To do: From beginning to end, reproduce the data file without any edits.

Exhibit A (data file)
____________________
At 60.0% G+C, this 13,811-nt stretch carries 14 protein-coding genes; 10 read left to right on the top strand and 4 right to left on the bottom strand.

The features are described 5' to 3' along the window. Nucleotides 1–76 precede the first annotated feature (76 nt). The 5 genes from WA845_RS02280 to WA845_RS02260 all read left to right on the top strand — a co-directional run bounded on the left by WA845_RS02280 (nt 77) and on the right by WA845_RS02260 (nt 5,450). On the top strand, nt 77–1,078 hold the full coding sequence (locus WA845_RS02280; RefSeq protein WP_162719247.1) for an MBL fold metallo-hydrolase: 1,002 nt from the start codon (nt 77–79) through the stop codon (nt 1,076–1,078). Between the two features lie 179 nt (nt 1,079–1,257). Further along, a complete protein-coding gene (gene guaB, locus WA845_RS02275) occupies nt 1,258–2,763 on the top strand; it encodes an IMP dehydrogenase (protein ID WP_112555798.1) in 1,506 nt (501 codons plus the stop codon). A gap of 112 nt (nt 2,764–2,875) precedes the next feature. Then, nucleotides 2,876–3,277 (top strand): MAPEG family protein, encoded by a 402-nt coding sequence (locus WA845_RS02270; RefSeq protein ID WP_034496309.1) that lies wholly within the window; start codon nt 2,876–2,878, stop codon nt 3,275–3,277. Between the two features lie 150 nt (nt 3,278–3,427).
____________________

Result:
At 60.0% G+C, this 13,811-nt stretch carries 14 protein-coding genes; 10 read left to right on the top strand and 4 right to left on the bottom strand.

The features are described 5' to 3' along the window. Nucleotides 1–76 precede the first annotated feature (76 nt). The 5 genes from WA845_RS02280 to WA845_RS02260 all read left to right on the top strand — a co-directional run bounded on the left by WA845_RS02280 (nt 77) and on the right by WA845_RS02260 (nt 5,450). On the top strand, nt 77–1,078 hold the full coding sequence (locus WA845_RS02280; RefSeq protein WP_162719247.1) for an MBL fold metallo-hydrolase: 1,002 nt from the start codon (nt 77–79) through the stop codon (nt 1,076–1,078). Between the two features lie 179 nt (nt 1,079–1,257). Further along, a complete protein-coding gene (gene guaB, locus WA845_RS02275) occupies nt 1,258–2,763 on the top strand; it encodes an IMP dehydrogenase (protein ID WP_112555798.1) in 1,506 nt (501 codons plus the stop codon). A gap of 112 nt (nt 2,764–2,875) precedes the next feature. Then, nucleotides 2,876–3,277 (top strand): MAPEG family protein, encoded by a 402-nt coding sequence (locus WA845_RS02270; RefSeq protein ID WP_034496309.1) that lies wholly within the window; start codon nt 2,876–2,878, stop codon nt 3,275–3,277. Between the two features lie 150 nt (nt 3,278–3,427).